CBS’s ‘Bull’ in Sheep’s Clothing

By Tom Gilson Published on January 8, 2021

It wasn’t overtly hostile toward the church; quite the opposite. The show treated its subject, a New York pastor and his congregation, with all kindness and gentleness. Still, last Sunday’s episode of CBS’s Bull was one of the most anti-Christian TV shows I’ve seen in years. It’s too bad. Bull is the only current TV series my wife and I watch every week it’s on. We love it. Usually.

Dr. Jason Bull (Michael Weatherly) is a top New York trial scientist, his character modeled after Dr. Phil’s early career in that field. The uber-expert leading a team of experts, Bull displays a likable mix of cockiness and self-doubt. His team members speak with wisdom, but Bull speaks with more. Not this time, though. This time he abounded in foolishness.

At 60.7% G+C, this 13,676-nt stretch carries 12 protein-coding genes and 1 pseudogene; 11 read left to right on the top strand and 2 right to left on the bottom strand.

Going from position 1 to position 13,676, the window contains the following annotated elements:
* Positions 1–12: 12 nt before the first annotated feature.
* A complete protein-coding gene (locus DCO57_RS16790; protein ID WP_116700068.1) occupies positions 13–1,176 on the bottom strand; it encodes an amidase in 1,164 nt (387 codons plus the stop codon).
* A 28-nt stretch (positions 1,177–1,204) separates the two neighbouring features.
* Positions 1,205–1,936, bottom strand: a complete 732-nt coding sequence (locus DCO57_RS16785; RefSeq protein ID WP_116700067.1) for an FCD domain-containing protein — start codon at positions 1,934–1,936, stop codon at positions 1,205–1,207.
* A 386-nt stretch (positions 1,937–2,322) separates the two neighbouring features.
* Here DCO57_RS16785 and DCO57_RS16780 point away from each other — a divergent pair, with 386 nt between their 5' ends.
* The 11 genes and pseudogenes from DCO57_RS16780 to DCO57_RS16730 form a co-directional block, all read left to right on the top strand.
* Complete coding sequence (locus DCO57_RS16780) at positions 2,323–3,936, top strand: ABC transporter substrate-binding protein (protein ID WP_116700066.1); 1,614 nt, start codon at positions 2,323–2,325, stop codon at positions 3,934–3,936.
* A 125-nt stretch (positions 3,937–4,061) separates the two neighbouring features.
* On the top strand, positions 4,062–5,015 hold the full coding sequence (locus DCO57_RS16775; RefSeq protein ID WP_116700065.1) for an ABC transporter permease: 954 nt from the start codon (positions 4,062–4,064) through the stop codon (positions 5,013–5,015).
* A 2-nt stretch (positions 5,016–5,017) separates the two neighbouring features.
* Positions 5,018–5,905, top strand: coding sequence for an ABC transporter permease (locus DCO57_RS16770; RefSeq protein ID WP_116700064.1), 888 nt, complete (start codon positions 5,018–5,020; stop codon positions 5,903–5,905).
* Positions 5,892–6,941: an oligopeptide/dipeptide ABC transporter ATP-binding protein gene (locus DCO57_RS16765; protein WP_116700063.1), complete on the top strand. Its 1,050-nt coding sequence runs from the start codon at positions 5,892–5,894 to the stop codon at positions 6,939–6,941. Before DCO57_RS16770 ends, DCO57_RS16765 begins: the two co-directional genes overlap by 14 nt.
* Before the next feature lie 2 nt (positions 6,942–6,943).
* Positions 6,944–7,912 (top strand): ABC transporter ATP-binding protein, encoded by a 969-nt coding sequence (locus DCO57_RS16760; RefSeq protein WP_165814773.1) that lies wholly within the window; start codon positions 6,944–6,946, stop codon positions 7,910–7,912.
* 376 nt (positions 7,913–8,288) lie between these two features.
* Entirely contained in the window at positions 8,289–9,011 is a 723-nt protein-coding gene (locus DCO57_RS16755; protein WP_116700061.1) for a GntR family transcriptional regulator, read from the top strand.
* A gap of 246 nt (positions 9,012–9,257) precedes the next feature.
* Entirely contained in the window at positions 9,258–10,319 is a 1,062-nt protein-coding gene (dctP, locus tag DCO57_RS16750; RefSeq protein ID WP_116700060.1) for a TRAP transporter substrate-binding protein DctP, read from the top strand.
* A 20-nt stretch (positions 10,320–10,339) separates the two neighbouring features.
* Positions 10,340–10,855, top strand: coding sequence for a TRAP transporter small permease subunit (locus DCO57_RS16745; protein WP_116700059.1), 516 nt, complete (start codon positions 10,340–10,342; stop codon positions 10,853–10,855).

I need to spill the whole plot here. If you’ve got it DVRed, go watch it first. If you haven’t seen it, you may have trouble believing it. This is how it went, as I recall it.

The Pastor’s Dead Wife

The shows opens with a roomful of very busy people smiling, laughing as they box up goods to give to the poor. Their 40-ish pastor, Liam, wearing a t-shirt with a Christian cross on it, is leading the effort with all loving authority. He’s interrupted when a church member tells him the TV crew is ready interview him about his latest book, Building a Heavenly Marriage.

Apparently he’s written several best-sellers. This one (at least) he co-wrote with his wife. He meets with her briefly in the sanctuary before the interview, greeting her there as “Good.” Later he tells Bull he’s always called her that, because “She’s just … good.”